A Full Suite of Measurement Approaches

A SODAR system positioned near the wind turbines on the Ocotillo Wind Farm.

A SODAR system positioned near the wind turbines on the Ocotillo Wind Farm.

Credit: NOAA

On the Ocotillo Wind Farm, ATDD scientists have been collecting measurements of wind speed, wind direction, and atmospheric turbulence from sensors placed at varying heights on their 30 meter high research tower next to an 80 meter high wind turbine. Duke Energy researchers also placed sensors at varying heights on a 80 meter high tower, next to the same turbine. Combining all of the data from the various heights shows how the wind is behaving from the ground to the height of the wind turbine blades. According to Will Pendergrass, there are few researchers who collect wind profile data like this. ARL’s approach is unique because data are collected over long periods of time and at different heights on the tower.

While the sensors on the towers have been busy collecting data near the ground, the ATDD scientists employed a measurement technique that put them higher into the air. A SODAR (SOnic Detection And Ranging) system was positioned near the research towers for about three months. SODAR systems are used to measure the turbulence and winds of the lower layer of the atmosphere by measuring the scattering of sound by atmospheric turbulence. SODAR data can be collected a few hundred to several hundred meters high, but SODAR can be quite loud. Therefore, operation is usually short-term. ARL’s SODAR system was able to acquire data at varying heights from 50 meters to about 250 meters.

A second, short-term measurement technique was then applied to give the research team insight into how the atmospheric flow around the area of the turbine changes in both space and time. For this, ATDD scientists launched radiosondes (or weather balloons). The radiosondes carry a small, lightweight instrument package that transmits information on wind speed, wind direction, temperature, and humidity, in real time back to a ground station. Radiosondes, which can travel up to 400 meters high, are particularly useful for gathering data on the low-level jet, a fast moving ribbon of air in the lower levels of the atmosphere. The jet generally forms during the evening, strengthens during the course of the night, and dissipates shortly after sunrise as the air begins to mix from the warming of the surface. Low level jets are a phenomenon common to the Great Plains.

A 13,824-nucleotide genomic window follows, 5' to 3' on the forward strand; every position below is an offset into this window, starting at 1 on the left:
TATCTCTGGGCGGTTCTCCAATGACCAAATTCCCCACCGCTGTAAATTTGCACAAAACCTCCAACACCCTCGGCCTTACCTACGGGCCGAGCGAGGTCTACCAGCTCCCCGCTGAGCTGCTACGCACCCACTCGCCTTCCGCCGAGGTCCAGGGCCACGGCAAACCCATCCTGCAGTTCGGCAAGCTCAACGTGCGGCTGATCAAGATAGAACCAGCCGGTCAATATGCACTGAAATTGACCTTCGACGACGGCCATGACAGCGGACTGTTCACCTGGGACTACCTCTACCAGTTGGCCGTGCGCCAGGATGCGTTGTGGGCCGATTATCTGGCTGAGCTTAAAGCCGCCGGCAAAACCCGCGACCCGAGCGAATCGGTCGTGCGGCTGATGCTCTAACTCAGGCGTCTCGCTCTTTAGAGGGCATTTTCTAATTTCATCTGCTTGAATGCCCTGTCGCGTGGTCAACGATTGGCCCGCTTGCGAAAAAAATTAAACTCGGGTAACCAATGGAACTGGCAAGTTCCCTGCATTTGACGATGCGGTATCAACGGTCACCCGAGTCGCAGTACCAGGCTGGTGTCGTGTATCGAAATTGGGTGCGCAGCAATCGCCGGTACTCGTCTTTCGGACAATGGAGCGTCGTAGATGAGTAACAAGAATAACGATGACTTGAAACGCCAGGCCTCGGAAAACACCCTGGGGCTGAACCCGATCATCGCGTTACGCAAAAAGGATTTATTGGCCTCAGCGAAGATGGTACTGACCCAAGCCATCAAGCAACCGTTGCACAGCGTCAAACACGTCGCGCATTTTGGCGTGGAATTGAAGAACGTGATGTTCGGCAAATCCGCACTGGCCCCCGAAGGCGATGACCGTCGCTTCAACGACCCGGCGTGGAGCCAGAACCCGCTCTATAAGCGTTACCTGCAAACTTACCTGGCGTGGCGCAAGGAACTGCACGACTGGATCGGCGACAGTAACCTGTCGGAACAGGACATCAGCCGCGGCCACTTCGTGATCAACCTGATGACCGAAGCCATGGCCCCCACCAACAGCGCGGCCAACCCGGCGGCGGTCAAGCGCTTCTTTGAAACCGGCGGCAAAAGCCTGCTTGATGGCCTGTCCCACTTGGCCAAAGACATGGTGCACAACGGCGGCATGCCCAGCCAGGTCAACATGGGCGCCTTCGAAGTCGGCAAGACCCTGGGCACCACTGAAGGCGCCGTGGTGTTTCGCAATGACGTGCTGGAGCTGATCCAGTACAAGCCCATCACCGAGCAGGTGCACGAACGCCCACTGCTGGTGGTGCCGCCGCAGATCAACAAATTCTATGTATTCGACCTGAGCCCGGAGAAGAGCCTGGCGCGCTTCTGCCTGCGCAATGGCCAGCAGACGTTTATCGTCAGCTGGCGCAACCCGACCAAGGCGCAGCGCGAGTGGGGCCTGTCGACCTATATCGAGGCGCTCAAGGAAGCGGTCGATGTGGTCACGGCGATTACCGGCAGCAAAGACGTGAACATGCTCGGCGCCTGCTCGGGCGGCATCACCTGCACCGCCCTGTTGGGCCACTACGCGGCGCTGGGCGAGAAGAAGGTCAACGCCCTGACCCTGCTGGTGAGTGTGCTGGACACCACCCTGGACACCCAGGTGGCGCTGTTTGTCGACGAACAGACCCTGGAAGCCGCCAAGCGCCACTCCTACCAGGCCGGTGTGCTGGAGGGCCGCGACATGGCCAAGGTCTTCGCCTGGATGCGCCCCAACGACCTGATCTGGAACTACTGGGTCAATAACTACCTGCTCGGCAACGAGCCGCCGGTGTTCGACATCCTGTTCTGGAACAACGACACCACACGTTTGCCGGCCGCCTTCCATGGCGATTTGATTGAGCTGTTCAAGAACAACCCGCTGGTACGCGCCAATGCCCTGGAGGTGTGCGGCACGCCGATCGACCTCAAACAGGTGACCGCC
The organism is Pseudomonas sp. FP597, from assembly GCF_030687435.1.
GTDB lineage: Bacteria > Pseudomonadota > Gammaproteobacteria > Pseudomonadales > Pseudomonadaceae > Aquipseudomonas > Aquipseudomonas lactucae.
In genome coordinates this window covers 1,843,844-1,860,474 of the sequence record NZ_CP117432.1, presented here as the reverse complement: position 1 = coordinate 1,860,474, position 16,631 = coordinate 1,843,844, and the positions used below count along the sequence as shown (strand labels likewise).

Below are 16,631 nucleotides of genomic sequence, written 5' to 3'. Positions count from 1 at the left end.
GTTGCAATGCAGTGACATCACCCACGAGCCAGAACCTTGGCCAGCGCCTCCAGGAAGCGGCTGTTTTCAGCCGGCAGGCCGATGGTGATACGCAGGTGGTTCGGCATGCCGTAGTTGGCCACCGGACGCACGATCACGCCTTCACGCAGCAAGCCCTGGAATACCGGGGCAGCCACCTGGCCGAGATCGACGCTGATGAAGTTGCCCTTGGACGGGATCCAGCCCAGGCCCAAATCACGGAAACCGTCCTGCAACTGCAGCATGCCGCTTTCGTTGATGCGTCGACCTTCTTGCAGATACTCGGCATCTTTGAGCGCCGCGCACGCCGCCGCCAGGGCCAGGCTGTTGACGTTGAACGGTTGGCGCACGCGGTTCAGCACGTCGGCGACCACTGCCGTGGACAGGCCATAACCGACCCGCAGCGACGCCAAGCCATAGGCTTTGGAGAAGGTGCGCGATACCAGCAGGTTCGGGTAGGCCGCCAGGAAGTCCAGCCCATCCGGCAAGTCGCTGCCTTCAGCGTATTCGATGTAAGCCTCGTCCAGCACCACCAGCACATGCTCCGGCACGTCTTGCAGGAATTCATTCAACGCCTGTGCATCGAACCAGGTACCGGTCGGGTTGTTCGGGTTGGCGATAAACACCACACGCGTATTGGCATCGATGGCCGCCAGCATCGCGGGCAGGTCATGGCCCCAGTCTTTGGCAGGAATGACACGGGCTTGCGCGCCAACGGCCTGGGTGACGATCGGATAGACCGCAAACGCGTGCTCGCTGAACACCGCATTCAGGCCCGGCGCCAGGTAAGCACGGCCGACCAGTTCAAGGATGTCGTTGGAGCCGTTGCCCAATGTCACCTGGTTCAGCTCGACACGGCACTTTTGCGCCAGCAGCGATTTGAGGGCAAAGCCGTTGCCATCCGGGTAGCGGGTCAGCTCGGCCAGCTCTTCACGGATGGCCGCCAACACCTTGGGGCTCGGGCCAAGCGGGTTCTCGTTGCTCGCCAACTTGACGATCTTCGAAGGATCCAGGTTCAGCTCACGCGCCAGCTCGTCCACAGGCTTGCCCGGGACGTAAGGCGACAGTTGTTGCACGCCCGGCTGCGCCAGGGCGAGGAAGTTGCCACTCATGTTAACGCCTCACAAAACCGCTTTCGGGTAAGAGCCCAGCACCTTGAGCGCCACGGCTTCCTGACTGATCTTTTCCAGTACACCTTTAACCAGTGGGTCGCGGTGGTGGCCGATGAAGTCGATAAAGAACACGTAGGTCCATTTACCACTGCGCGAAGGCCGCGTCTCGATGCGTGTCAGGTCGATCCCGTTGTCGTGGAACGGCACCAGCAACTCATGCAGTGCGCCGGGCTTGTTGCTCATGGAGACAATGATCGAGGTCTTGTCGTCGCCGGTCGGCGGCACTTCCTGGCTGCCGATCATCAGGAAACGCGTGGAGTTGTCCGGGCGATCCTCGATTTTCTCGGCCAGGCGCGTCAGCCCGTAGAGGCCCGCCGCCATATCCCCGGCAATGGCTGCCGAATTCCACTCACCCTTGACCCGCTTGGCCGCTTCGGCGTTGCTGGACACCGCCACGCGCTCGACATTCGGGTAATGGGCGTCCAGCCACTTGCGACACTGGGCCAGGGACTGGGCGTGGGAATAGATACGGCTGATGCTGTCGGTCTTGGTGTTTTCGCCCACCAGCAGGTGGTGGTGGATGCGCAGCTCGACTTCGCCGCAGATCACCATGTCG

From left to right, the Duke tower, the wind turbine, and ARL’s research tower.

From left to right, the Duke tower, the wind turbine, and ARL’s research tower.

Credit: NOAA

In the coming months, ARL will begin to apply another, short-term measurement technique — the use of a ceilometer. A ceilometer is a light detection and ranging laser (LIDAR) system traditionally used to determine the height of a cloud base that can also be used to monitor ABL structures. Ceilometers work by shining a laser into the atmosphere.

In ABL science, scientists must use a variety of techniques to fill in different pieces of the puzzle. With improved resolution of wind forecast models, it has become more critical that the models include data, such as that coming from ARL’s full suite of measurement techniques and instruments. Only by using these kinds of data can wind forecast models be truly tested and evaluated. For the first time at NOAA, ARL has provided information to the wind power industry which addresses the uncertainty in NOAA’s forecast models. Reduction of this uncertainty is a critical element which will be used by the industry to improve wind power generation efficiency.